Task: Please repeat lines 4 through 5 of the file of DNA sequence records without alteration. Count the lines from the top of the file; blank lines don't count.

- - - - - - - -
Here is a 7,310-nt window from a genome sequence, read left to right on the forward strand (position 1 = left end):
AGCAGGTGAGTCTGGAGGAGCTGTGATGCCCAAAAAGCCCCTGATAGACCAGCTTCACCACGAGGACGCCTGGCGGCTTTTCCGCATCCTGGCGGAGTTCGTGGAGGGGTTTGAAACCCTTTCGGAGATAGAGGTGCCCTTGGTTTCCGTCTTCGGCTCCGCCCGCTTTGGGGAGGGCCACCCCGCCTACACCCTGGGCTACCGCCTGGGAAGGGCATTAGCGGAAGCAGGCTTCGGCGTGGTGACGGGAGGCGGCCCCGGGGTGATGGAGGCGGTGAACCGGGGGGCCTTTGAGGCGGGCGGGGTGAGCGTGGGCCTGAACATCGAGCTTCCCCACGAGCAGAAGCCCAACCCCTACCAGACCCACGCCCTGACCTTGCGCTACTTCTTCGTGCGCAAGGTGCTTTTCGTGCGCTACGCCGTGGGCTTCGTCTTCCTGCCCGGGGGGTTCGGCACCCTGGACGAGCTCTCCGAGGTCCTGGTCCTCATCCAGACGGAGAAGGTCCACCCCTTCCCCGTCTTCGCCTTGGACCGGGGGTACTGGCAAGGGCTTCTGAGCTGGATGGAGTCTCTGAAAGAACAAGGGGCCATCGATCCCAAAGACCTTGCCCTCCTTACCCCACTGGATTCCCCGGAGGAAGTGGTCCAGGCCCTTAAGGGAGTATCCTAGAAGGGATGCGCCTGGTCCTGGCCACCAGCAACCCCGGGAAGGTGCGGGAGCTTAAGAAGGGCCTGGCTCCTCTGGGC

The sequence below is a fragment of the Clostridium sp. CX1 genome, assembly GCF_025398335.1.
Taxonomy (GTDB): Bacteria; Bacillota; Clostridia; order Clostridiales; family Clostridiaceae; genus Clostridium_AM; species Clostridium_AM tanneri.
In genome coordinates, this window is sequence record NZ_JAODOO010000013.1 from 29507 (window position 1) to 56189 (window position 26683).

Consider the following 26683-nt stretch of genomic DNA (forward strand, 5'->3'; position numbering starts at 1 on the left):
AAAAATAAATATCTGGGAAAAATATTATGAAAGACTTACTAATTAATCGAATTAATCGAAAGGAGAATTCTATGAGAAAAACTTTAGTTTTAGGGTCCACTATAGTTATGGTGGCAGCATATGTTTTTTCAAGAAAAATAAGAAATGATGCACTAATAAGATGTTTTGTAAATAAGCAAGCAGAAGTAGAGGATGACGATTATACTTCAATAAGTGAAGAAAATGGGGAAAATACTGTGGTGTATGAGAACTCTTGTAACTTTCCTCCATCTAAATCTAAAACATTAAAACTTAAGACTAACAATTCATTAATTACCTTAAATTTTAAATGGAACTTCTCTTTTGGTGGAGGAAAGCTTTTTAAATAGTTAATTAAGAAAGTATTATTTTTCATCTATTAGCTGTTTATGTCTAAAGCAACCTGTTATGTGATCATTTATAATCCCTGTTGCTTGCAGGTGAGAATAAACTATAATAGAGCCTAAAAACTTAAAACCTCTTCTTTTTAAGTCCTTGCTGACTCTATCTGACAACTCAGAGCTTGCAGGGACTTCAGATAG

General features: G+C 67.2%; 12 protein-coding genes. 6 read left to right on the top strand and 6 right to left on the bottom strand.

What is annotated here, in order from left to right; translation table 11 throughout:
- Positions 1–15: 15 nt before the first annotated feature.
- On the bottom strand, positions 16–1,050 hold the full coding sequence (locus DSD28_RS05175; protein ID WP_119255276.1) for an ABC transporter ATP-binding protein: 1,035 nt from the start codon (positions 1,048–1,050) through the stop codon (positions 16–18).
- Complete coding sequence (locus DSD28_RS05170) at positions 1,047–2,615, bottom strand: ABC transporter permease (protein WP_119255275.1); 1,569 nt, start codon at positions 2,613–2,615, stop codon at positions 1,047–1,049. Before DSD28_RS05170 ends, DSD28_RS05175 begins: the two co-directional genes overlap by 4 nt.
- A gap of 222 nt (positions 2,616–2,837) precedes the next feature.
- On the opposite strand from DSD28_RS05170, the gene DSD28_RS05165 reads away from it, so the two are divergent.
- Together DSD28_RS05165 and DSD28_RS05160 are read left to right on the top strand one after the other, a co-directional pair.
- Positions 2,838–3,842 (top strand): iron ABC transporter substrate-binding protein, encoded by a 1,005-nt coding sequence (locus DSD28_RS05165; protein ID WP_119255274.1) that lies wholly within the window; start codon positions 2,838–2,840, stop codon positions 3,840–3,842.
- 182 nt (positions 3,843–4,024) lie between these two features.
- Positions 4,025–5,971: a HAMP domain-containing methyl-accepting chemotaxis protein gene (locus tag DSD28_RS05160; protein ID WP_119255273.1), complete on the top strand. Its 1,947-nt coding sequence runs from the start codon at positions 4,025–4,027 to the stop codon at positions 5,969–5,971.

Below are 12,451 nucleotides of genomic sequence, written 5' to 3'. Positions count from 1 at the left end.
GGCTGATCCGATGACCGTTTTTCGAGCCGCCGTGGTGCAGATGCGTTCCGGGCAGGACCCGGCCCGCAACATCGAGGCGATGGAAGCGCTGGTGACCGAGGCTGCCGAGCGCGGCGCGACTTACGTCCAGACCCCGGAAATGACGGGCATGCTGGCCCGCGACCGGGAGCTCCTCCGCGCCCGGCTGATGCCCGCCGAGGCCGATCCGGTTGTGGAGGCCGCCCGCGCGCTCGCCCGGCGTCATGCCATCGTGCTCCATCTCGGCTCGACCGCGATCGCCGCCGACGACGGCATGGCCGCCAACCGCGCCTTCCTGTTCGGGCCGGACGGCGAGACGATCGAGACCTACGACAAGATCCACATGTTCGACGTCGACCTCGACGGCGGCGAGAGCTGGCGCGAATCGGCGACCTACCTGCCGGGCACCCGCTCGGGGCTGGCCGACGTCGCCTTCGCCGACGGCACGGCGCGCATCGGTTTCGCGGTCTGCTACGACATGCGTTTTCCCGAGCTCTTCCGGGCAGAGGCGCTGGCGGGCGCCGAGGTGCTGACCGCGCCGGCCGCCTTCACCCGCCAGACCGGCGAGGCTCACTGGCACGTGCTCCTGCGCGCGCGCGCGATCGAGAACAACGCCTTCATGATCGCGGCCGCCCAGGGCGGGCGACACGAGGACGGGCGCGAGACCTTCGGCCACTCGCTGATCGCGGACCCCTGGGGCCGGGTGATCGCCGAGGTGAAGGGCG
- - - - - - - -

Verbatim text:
Taxonomy (GTDB): Bacteria; Bacillota; Clostridia; order Clostridiales; family Clostridiaceae; genus Clostridium_AM; species Clostridium_AM tanneri.
In genome coordinates, this window is sequence record NZ_JAODOO010000013.1 from 29507 (window position 1) to 56189 (window position 26683).